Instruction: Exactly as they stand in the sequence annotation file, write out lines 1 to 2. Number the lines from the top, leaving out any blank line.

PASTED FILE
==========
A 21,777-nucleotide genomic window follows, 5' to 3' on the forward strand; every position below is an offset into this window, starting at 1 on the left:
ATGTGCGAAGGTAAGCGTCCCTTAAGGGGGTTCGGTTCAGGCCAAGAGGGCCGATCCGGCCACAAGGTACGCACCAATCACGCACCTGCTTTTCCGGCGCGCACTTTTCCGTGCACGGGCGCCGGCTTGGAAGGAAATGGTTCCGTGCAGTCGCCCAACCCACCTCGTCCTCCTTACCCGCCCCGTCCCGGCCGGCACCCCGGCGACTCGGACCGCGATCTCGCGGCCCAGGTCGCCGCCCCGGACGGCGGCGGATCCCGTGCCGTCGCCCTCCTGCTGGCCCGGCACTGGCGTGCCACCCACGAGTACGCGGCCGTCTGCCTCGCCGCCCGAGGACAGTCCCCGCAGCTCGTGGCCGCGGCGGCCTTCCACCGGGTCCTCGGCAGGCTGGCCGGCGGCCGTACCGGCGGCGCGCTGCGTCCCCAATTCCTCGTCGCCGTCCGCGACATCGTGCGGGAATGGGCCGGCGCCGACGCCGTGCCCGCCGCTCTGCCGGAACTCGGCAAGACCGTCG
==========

A 21,777-nucleotide genomic window follows, 5' to 3' on the forward strand; every position below is an offset into this window, starting at 1 on the left:
ATGTGCGAAGGTAAGCGTCCCTTAAGGGGGTTCGGTTCAGGCCAAGAGGGCCGATCCGGCCACAAGGTACGCACCAATCACGCACCTGCTTTTCCGGCGCGCACTTTTCCGTGCACGGGCGCCGGCTTGGAAGGAAATGGTTCCGTGCAGTCGCCCAACCCACCTCGTCCTCCTTACCCGCCCCGTCCCGGCCGGCACCCCGGCGACTCGGACCGCGATCTCGCGGCCCAGGTCGCCGCCCCGGACGGCGGCGGATCCCGTGCCGTCGCCCTCCTGCTGGCCCGGCACTGGCGTGCCACCCACGAGTACGCGGCCGTCTGCCTCGCCGCCCGAGGACAGTCCCCGCAGCTCGTGGCCGCGGCGGCCTTCCACCGGGTCCTCGGCAGGCTGGCCGGCGGCCGTACCGGCGGCGCGCTGCGTCCCCAATTCCTCGTCGCCGTCCGCGACATCGTGCGGGAATGGGCCGGCGCCGACGCCGTGCCCGCCGCTCTGCCGGAACTCGGCAAGACCGTCG